Saved by grace
For by grace are ye saved through faith, and that not of yourselves; it is the gift of God. Eph. 2:8
When Paul says that we are saved by grace through faith, and that not of ourselves, it is the gift of God (8), we should not exclude the “faith” as that to which “it” is pointing as part of the gift of God. Faith is part of the gift of God, something which has its origin in the life that God gives his elect. This is supported by the observation that if faith was not part of God’s gift to us but something entirely of ourselves, then we would have something to boast in, namely, our faith. But Paul says that we are not saved by works, “lest any man should boast” (9). It does not do to say that faith is different from work. That is true. Nevertheless, the observation still holds: a faith which originates in our hearts apart from God’s prior and effectual work in our hearts would still be a ground of boasting in us. There would be some part of our salvation that we could take credit for, and this would undermine the reality of salvation by grace.
And when Paul finishes this section by saying that “we are his workmanship, created in Christ Jesus unto good works” (10), he is again underlining the fact we are not self-created spiritually. We do not give ourselves life. God did that. We do not raise ourselves from the dead. God did that. We do not seat ourselves in the heavenly places in Christ. God did that. We are his workmanship, not our own. And therefore to God alone the glory.
Now I don’t want to deny that at the same time our faith is our faith. Our repentance is our repentance. We believe. We repent. And if we don’t believe and don’t repent we will not be saved. I’m not arguing, and the apostle was not arguing, that we are robots or puppets. Rather, what I believe the apostle is saying is that everything good in us spiritually is a gift of God, including our faith (cf. Eph. 1:3). We exercise what he gives us. As Saint Augustine prayed: “God, give what you command, and command what you will.” The apostle James put it this way, “Every good gift and every perfect gift is from above, and cometh down from the Father of lights, with whom there is no variableness, neither shadow of turning. Of his own will begat he us with the word of truth, that we should be a kind of firstfruits of his creatures” (Jam. 1:17-18). Or, as Paul would say to the Corinthians, our faith does not stand in the wisdom of men, but in the power of God (1 Cor. 2:5).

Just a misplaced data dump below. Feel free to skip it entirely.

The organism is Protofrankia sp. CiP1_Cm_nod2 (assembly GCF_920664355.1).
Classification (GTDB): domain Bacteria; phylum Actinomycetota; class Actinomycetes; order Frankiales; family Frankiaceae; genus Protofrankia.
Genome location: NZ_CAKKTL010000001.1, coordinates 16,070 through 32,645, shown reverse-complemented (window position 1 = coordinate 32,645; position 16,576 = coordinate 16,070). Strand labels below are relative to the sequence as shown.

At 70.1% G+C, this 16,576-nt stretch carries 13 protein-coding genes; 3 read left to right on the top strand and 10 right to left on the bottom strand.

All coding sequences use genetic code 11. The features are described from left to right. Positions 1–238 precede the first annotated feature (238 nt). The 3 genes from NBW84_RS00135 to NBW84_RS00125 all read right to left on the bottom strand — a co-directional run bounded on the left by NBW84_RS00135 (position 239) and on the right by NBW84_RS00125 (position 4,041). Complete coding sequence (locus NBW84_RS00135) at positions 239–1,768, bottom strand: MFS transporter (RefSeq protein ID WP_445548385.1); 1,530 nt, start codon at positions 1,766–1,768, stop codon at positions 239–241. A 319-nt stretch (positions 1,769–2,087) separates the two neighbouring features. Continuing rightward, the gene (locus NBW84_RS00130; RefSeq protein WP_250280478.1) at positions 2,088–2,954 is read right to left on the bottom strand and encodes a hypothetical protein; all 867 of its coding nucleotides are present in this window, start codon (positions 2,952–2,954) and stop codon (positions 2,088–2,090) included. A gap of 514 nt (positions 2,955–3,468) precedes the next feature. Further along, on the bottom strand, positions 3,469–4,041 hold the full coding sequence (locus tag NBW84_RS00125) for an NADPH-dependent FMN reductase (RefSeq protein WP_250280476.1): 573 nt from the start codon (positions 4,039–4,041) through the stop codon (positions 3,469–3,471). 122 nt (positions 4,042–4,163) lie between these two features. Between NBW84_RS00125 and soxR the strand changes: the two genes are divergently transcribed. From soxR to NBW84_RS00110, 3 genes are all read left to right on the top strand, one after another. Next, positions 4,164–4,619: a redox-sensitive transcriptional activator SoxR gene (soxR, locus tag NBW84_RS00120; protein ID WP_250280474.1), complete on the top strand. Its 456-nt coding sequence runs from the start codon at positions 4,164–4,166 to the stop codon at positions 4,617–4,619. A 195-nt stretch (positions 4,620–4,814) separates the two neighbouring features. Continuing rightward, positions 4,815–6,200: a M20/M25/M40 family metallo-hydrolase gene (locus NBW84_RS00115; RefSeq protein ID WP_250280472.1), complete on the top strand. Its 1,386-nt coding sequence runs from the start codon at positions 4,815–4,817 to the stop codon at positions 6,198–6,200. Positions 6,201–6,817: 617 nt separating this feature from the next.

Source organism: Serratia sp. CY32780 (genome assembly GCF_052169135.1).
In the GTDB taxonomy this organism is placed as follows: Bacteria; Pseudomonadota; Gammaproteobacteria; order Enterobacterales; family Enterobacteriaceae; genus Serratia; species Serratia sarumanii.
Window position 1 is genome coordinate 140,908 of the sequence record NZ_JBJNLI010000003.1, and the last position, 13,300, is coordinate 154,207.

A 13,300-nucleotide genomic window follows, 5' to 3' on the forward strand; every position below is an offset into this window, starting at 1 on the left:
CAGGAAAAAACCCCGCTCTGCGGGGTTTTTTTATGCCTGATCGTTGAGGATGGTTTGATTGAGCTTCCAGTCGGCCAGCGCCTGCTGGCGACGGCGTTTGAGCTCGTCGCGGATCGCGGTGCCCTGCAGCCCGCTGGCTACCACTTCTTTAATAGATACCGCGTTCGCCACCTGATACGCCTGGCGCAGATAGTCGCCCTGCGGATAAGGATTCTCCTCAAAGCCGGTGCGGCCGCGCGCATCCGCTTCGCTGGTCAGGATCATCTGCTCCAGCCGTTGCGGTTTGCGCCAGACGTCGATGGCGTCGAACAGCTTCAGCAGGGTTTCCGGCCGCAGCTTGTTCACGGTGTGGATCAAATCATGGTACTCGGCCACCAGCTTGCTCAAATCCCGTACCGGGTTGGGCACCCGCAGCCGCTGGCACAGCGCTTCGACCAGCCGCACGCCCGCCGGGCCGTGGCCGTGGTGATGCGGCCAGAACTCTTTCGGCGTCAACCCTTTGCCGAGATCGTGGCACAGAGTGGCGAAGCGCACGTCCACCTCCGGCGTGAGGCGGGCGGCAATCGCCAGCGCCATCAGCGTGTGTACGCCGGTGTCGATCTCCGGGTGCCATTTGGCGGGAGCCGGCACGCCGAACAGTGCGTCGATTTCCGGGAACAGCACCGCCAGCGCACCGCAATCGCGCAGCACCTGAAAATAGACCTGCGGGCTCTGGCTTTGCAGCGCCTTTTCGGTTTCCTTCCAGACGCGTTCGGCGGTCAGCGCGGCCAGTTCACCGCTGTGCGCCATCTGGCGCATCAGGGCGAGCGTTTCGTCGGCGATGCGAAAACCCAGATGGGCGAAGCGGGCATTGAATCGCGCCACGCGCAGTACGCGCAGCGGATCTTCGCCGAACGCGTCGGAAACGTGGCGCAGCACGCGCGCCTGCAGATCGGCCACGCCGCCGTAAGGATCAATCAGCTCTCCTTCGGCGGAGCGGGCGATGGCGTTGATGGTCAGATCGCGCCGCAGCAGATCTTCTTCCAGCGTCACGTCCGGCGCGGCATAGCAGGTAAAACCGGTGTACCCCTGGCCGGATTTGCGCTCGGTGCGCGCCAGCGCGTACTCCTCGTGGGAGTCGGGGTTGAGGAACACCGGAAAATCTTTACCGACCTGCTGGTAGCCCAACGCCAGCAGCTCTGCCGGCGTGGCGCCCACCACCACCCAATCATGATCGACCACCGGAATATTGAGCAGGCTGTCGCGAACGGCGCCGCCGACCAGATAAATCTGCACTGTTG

In other words, Ephesians 2:1-10 emphasizes the reality that the Christian religion is supernatural. It is not a political, or a cultural, or even a moral phenomenon. It is fundamentally a supernatural reality. I think that is one of the major takeaways from this passage. And I believe this is something that we need to constantly remind ourselves of, because in our day Christianity has been in many ways reduced to a formula, to an algorithm. Books come out with the promise, “Here is the secret for ____________!” The underlying message is that if you follow these steps, you will achieve the hoped-for end. The danger in many of these books is that sanctification becomes a matter entirely of what you do. The supernatural element has been removed from our walk with God.
I’m not saying that there are no steps to sanctification or salvation. “Believe, and you shall be saved” is a fundamental step we must all take. There are things we must do, without which we will never grow in grace. But what we have to be careful about is that salvation and sanctification becomes primarily about what you do. At that point, we need to remind ourselves that salvation in all its aspects is not something that we are doing on our own. Salvation is first of all something God has done in us and for us. And then as we work out our salvation with fear and trembling, we do so knowing that it is God who is working in us both to will and to do of his good pleasure (Phi. 2:12-13). Salvation and sanctification are supernatural processes in our lives.
Yes, the point of Ephesians 2 is that salvation is by grace. But whose grace? God’s grace! Salvation is therefore supernatural in its origin (in the giving of spiritual life, verses 4-6), in its continuance (in the sustaining of spiritual life, verses 8-10), and throughout eternity (in the celebration of God’s grace in giving and supporting us in spiritual life, verse 7).